The flags of the Brics countries: Brazil, Russia, India, China, and South Africa. (Getty)
- Russia is invading Ukraine in what NATO and others have condemned as an unprovoked attack that destabilises all of Europe.
- Further sanctions are against Russia, and severing of trade ties, are now expected.
- By Russia’s figures, South Africa has some R77 billion tied up in that country, far more than the other way around.
- Naspers and AB Inbev have large investments in Russia, and trade ties are also important to unlisted companies such as Zest Fruit.
- For more stories go to www.BusinessInsider.co.za.
Ukraine was resisting a Russian invasion along effectively all of their shared border on Thursday, that country said, in what UK Prime Minister Boris Johnson described as “an attack on freedom and democracy not just in Eastern Europe, but the world”.
NATO countries Lithuania, Poland, Estonia, and Latvia invoked emergency provisions of that alliance, which said it was making further defensive preparations.
NATO, and the governments and security councils of various countries were due to meet during the course of Thursday. Additional sanctions targeting Russia, and moves to sever trade ties, are expected from those meetings.
On Wednesday, the South African government called on Russia “to immediately withdraw its forces from Ukraine” and on the UN Security Council to “play its role in the search for peace”. It did not say what steps it would take if Russia did not heed the call.
South Africa has been actively building trade ties with Russia, notably via the Brics association. In January, the South African embassy hosted a wine-tasting in Yekaterinburg, as part of ongoing efforts to promote South African agricultural exports.
Such efforts have attracted significant investment into Russia, according to Russian numbers, though less so the other way; according to the Russian embassy, South Africa has some R77 billion worth of investment in Russia, while Russian investments in South Africa total closer to R23 billion.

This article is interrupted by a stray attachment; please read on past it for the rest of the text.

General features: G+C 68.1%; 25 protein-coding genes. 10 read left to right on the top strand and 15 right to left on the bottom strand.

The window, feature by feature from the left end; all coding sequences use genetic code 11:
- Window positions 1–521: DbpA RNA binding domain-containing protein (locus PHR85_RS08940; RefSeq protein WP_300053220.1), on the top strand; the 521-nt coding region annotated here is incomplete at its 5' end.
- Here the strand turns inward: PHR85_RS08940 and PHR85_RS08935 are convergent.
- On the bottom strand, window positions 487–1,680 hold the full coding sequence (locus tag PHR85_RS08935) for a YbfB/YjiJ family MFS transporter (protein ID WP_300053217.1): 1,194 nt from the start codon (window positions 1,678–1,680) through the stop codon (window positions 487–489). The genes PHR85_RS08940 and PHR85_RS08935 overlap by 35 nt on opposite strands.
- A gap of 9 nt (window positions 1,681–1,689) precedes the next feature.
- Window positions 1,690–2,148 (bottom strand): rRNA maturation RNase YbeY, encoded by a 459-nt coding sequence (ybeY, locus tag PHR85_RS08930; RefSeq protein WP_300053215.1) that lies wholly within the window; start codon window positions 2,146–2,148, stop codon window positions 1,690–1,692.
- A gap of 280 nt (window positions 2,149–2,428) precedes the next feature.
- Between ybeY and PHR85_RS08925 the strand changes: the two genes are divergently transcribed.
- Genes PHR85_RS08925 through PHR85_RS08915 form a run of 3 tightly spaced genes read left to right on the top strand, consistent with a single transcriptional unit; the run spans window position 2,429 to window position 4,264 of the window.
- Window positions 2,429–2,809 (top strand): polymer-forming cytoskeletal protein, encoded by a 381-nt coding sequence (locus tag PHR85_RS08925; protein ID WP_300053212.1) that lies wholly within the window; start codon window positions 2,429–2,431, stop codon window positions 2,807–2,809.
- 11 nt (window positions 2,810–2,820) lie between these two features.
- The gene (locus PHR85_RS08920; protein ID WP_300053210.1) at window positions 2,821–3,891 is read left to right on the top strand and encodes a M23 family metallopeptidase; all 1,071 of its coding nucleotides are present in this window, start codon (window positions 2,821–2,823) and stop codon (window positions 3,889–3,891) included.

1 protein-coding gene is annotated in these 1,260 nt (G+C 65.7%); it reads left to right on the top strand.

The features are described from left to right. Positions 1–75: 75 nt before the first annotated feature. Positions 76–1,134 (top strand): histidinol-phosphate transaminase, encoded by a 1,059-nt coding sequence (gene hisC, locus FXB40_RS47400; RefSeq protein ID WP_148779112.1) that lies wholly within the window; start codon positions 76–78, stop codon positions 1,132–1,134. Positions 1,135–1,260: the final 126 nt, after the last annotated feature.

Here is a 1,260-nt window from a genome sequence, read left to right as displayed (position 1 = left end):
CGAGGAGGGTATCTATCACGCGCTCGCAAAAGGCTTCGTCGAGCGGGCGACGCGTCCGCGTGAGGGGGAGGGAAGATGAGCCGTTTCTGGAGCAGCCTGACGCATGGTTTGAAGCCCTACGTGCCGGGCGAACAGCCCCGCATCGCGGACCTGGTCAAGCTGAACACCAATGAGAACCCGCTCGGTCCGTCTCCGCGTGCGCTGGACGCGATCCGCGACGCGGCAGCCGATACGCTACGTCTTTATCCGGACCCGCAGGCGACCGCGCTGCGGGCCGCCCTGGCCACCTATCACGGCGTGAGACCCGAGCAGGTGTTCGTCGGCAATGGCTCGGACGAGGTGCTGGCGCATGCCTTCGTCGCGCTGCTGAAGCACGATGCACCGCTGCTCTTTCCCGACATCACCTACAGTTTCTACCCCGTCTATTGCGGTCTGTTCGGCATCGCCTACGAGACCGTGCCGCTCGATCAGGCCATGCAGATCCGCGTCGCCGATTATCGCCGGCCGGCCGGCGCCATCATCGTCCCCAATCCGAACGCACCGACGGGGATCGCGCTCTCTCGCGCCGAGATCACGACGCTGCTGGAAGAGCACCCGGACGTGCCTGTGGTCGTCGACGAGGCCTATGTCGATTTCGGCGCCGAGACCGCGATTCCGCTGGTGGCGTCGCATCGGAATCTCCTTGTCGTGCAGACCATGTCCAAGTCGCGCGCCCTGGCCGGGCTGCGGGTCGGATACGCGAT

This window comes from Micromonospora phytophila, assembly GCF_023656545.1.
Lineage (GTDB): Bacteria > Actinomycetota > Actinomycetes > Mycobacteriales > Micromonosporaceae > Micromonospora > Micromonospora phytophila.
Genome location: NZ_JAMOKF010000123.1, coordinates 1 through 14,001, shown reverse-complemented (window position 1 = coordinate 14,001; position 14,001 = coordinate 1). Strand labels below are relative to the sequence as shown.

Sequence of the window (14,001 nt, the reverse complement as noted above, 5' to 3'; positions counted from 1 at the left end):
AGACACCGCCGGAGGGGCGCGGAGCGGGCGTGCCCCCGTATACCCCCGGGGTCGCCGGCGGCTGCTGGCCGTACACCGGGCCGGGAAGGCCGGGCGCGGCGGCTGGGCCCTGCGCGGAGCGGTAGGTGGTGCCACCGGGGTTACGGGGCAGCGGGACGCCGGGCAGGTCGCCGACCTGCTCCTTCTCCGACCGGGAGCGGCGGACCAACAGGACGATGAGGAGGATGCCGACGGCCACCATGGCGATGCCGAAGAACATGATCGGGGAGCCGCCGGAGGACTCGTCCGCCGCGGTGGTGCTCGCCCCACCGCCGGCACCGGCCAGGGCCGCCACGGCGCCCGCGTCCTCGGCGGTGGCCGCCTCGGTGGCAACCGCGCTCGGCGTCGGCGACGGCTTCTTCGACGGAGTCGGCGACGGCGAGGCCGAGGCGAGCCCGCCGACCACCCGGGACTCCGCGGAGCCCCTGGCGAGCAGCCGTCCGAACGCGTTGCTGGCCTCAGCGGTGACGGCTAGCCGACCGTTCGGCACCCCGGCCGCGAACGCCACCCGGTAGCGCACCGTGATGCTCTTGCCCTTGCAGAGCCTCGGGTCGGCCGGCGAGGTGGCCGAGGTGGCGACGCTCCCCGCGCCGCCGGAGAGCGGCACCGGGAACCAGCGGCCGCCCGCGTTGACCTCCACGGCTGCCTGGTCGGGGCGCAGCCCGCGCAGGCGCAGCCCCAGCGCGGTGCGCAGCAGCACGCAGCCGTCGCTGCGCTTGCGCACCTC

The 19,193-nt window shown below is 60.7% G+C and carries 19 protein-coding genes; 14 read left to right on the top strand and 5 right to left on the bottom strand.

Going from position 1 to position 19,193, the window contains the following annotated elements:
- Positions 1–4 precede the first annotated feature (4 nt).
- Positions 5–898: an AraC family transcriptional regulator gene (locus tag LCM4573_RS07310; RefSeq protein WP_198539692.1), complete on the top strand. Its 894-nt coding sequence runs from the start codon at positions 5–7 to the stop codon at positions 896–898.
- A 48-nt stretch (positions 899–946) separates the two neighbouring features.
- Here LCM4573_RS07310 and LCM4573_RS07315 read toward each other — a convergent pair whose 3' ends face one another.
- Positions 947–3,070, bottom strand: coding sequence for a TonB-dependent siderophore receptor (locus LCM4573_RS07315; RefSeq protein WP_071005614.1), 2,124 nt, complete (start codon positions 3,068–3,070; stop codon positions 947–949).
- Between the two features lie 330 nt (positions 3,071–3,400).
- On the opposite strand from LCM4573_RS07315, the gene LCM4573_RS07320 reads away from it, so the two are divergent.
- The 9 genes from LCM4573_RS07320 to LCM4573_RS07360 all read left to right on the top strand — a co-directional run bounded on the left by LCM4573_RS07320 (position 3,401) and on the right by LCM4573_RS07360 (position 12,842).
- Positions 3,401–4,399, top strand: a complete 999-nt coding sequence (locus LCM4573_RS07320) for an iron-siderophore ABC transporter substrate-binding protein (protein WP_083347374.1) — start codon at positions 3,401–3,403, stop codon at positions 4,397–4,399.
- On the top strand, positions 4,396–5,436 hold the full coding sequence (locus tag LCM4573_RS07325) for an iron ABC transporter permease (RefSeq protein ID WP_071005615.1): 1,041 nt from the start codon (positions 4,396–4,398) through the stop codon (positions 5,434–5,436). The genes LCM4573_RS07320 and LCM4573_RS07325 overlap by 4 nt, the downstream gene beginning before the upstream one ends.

Much of South Africa’s economic ties to Russia is via large listed companies, but not exclusively so. Russia is a key market for Stellenbosch-based Zest Fruit, which exports large volumes of apples, pears, and other fruits there.
For some companies, the exposure can be easily quantified. AB Inbev, the giant brewer that includes SABMiller, has its 50% joint-venture in Russia, AB Inbev Efes, on its books at a value of R17 billion.
For other companies, exposure is more complex. Naspers is a major shareholder in Mail.ru (now known as VK) a key internet player in Russia, and has continued to pump money into it, some R380 million in 2020 that took its effective stake to 27%. It also participated in a R9 billion debt issue by the Russian company later in 2020 – alongside other shareholders in which it has cross-ownership, Prosus and Tencent. At the Russian company’s current market cap, the Naspers stake is worth some R7.6 billion.
Yellow-gear maker Bell Equipment owns 100% of its Russian subsidiary, established in 2011 as a “beachhead”, which its corporate structure bundles with operations in the likes of Germany and Australia. That Russian company supports an independent dealer network.
Fellow heavy-equipment company Barloworld has recently described its Russian operations as a star performer, in a Eurasian business that also covers Mongolia. It ascribed some 75% of a R1.2 billion operating profit in that part of the world in 2020 to Russia. By September, Barloworld said, its Eurasian order book stood at R3.4 billion – and 88% of firm orders were in Russia.
None of the companies immediately responded to a request for comment.
* Business Insider South Africa is part of 24.com, a division of Media24, which is a subsidiary of Naspers.
(Compiled by Phillip de Wet, additional reporting by Amanda Khumalo)